Ayende @ Rahien

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My name is Oren Eini
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Posts: 10 | Comments: 33

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Refactoring toward frictionless & odorless codeGetting rid of globals

time to read 5 min | 847 words

Originally posted at 3/30/2011

While I don’t really mind having global state, it tends to bite you on the ass eventually, so let us try to deal with this guy, shall we?

public class NHibernateActionFilter : ActionFilterAttribute
{
    private static readonly ISessionFactory sessionFactory = BuildSessionFactory();

    public static ISession CurrentSession
    {
        get { return HttpContext.Current.Items["NHibernateSession"] as ISession; }
        set { HttpContext.Current.Items["NHibernateSession"] = value; }
    }

    private static ISessionFactory BuildSessionFactory()
    {
        return new Configuration()
            .Configure()
            .BuildSessionFactory();
    }

    public override void OnActionExecuting(ActionExecutingContext filterContext)
    {
        CurrentSession = sessionFactory.OpenSession();
    }

    public override void OnActionExecuted(ActionExecutedContext filterContext)
    {

        var session = CurrentSession;
        if (session != null)
        {
            session.Dispose();
        }
    }
}

One easy way to do so would be to put the session directly where we want it to be, in the controller. We already have an extension point for that, the SessionController. Instead of referencing the global session, it can just hold its own:

public class SessionController : Controller
{
    public HttpSessionStateBase HttpSession
    {
        get { return base.Session; }
    }

    public new ISession Session { get; set; }
}

Which leads us to:

public class NHibernateActionFilter : ActionFilterAttribute
{
    private static readonly ISessionFactory sessionFactory = BuildSessionFactory();

    private static ISessionFactory BuildSessionFactory()
    {
        return new Configuration()
            .Configure()
            .BuildSessionFactory();
    }

    public override void OnActionExecuting(ActionExecutingContext filterContext)
    {
        var sessionController = filterContext.Controller as SessionController;

        if (sessionController == null)
            return;

        sessionController.Session = sessionFactory.OpenSession();
    }

    public override void OnActionExecuted(ActionExecutedContext filterContext)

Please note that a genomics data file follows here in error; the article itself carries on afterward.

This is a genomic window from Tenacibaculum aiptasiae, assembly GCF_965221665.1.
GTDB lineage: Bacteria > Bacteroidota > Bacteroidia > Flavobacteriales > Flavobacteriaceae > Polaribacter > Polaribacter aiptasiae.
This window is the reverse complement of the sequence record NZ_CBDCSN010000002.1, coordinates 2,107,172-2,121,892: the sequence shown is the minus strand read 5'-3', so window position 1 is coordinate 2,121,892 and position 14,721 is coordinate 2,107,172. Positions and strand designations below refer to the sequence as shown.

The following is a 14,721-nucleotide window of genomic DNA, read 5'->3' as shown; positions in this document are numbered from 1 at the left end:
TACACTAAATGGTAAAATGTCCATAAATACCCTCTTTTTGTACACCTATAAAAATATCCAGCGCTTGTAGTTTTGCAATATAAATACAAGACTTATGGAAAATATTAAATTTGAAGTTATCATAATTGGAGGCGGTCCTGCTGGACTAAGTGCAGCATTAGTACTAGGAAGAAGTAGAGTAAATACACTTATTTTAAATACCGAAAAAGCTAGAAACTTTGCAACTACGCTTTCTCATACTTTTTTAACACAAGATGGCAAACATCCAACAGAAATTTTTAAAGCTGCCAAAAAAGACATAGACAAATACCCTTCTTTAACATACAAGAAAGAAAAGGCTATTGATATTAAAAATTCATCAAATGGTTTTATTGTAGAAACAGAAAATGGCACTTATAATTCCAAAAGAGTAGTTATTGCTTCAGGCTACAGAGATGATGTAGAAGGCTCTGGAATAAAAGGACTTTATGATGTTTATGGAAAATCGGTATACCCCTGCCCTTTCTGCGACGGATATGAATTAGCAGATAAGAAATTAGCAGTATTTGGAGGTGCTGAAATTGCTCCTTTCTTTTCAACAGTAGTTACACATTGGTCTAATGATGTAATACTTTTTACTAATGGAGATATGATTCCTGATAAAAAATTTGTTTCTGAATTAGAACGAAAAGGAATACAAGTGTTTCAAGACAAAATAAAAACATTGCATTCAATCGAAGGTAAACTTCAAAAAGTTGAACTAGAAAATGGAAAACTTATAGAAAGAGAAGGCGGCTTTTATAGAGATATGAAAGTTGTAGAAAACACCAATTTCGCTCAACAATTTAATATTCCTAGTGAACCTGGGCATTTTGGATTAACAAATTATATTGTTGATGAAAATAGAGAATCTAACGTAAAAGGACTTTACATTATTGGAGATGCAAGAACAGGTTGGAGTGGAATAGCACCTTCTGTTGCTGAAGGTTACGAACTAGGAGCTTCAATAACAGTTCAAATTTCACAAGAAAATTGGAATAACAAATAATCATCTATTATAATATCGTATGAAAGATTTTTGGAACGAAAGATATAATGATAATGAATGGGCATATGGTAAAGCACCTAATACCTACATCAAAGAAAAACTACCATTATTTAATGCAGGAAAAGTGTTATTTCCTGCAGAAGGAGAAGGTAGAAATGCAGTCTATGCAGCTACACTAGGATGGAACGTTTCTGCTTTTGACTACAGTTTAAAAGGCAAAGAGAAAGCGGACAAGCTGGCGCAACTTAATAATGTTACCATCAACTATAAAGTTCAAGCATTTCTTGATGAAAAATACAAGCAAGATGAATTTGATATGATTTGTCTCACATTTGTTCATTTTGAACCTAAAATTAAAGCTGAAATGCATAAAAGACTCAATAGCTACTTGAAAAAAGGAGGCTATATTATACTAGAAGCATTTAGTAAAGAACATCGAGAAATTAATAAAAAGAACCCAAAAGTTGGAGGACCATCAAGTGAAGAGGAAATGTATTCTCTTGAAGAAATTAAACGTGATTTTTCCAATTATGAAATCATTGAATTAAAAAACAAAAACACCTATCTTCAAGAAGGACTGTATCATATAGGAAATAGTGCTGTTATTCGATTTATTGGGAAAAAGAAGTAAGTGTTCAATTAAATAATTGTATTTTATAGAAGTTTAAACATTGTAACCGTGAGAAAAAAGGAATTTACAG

{
        var sessionController = filterContext.Controller as SessionController;

        if (sessionController == null)
            return;
        
        var session = sessionController.Session;
        if (session == null) 
            return;

        session.Dispose();
    }
}

Now we have absolutely no global state, and yet we have a very easy access to the current session.

There are still a few things missing, can you see them?

More posts in "Refactoring toward frictionless & odorless code" series:

  1. (12 Apr 2011) What about transactions?
  2. (11 Apr 2011) Getting rid of globals
  3. (10 Apr 2011) The case for the view model
  4. (09 Apr 2011) A broken home (controller)
  5. (08 Apr 2011) Limiting session scope
  6. (07 Apr 2011) Hiding global state
  7. (06 Apr 2011) The baseline

Comments

Paul Stovell

The attribute should probably create/commit a transaction too.

Scooletz

Yes:

  • the session is injected via a property, constructor is much nicer.

  • the session factory is hold in a filter and I don't know if the filter is instantiated once per application (it should)

Scooletz

Yeah, the session factory is hold in a static field, so it's singleton, but it cannot be used anywhere else (for instance if I need StatelessSession or evicition of some cache regions). It should be a singleton in a container.

Harry M

Is this series going to end up with a constuctor injected (Func <isession getOrOpenSessionForCurrentRequest*)?

  • well maybe something with a shorter name
Guillaume

Have you considered using a custom "ActionInvoker" in your controller instead ?

Scooletz

@Harry M

It should end with an ISession injected right to a controller constructor (or the action itself :>). No current resolver needed.

Nick Sergeev

Why we can't simply inject session directly to constructor? What the point of custom filter?

Dmitry

Maybe DI is not cool anymore @ ALT .NET.

Patrick Smacchia

While I don’t really mind having global state, it tends to bite you on the ass eventually,

It always does bite afterthought IMHO

Harry M

@Scooletz i was thinking of the situation that you are calling an action that doesn't hit the database, but there are actions on the controller that do. With the lazy Func <isession you wouldn't have the overhead of opening a transaction.

Could get really funky with a lazy proxyied ISession and keep the code even cleaner I guess.

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